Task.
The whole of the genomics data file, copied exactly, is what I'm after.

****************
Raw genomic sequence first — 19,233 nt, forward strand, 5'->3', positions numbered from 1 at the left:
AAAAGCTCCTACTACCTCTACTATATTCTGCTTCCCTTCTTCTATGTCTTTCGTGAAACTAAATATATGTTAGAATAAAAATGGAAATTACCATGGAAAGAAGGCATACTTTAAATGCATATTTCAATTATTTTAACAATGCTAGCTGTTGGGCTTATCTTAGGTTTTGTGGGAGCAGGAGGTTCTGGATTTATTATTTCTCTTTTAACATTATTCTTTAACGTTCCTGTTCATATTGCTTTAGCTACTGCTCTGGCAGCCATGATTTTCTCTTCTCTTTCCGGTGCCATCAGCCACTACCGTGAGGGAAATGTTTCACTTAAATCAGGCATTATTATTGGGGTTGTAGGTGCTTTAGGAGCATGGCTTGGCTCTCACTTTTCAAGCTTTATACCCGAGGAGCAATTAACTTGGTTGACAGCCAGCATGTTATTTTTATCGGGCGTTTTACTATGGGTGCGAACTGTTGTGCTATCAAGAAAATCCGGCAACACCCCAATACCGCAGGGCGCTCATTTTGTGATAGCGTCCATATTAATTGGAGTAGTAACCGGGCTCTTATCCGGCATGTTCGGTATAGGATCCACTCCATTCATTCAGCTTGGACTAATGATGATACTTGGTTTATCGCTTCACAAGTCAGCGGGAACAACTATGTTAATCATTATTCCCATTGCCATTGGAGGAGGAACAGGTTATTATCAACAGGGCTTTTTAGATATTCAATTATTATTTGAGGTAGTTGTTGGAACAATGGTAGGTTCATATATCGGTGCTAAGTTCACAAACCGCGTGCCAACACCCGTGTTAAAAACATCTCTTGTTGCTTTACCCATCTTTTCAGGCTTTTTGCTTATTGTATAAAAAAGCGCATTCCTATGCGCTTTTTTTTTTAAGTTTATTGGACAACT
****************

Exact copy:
Raw genomic sequence first — 19,233 nt, forward strand, 5'->3', positions numbered from 1 at the left:
AAAAGCTCCTACTACCTCTACTATATTCTGCTTCCCTTCTTCTATGTCTTTCGTGAAACTAAATATATGTTAGAATAAAAATGGAAATTACCATGGAAAGAAGGCATACTTTAAATGCATATTTCAATTATTTTAACAATGCTAGCTGTTGGGCTTATCTTAGGTTTTGTGGGAGCAGGAGGTTCTGGATTTATTATTTCTCTTTTAACATTATTCTTTAACGTTCCTGTTCATATTGCTTTAGCTACTGCTCTGGCAGCCATGATTTTCTCTTCTCTTTCCGGTGCCATCAGCCACTACCGTGAGGGAAATGTTTCACTTAAATCAGGCATTATTATTGGGGTTGTAGGTGCTTTAGGAGCATGGCTTGGCTCTCACTTTTCAAGCTTTATACCCGAGGAGCAATTAACTTGGTTGACAGCCAGCATGTTATTTTTATCGGGCGTTTTACTATGGGTGCGAACTGTTGTGCTATCAAGAAAATCCGGCAACACCCCAATACCGCAGGGCGCTCATTTTGTGATAGCGTCCATATTAATTGGAGTAGTAACCGGGCTCTTATCCGGCATGTTCGGTATAGGATCCACTCCATTCATTCAGCTTGGACTAATGATGATACTTGGTTTATCGCTTCACAAGTCAGCGGGAACAACTATGTTAATCATTATTCCCATTGCCATTGGAGGAGGAACAGGTTATTATCAACAGGGCTTTTTAGATATTCAATTATTATTTGAGGTAGTTGTTGGAACAATGGTAGGTTCATATATCGGTGCTAAGTTCACAAACCGCGTGCCAACACCCGTGTTAAAAACATCTCTTGTTGCTTTACCCATCTTTTCAGGCTTTTTGCTTATTGTATAAAAAAGCGCATTCCTATGCGCTTTTTTTTTTAAGTTTATTGGACAACT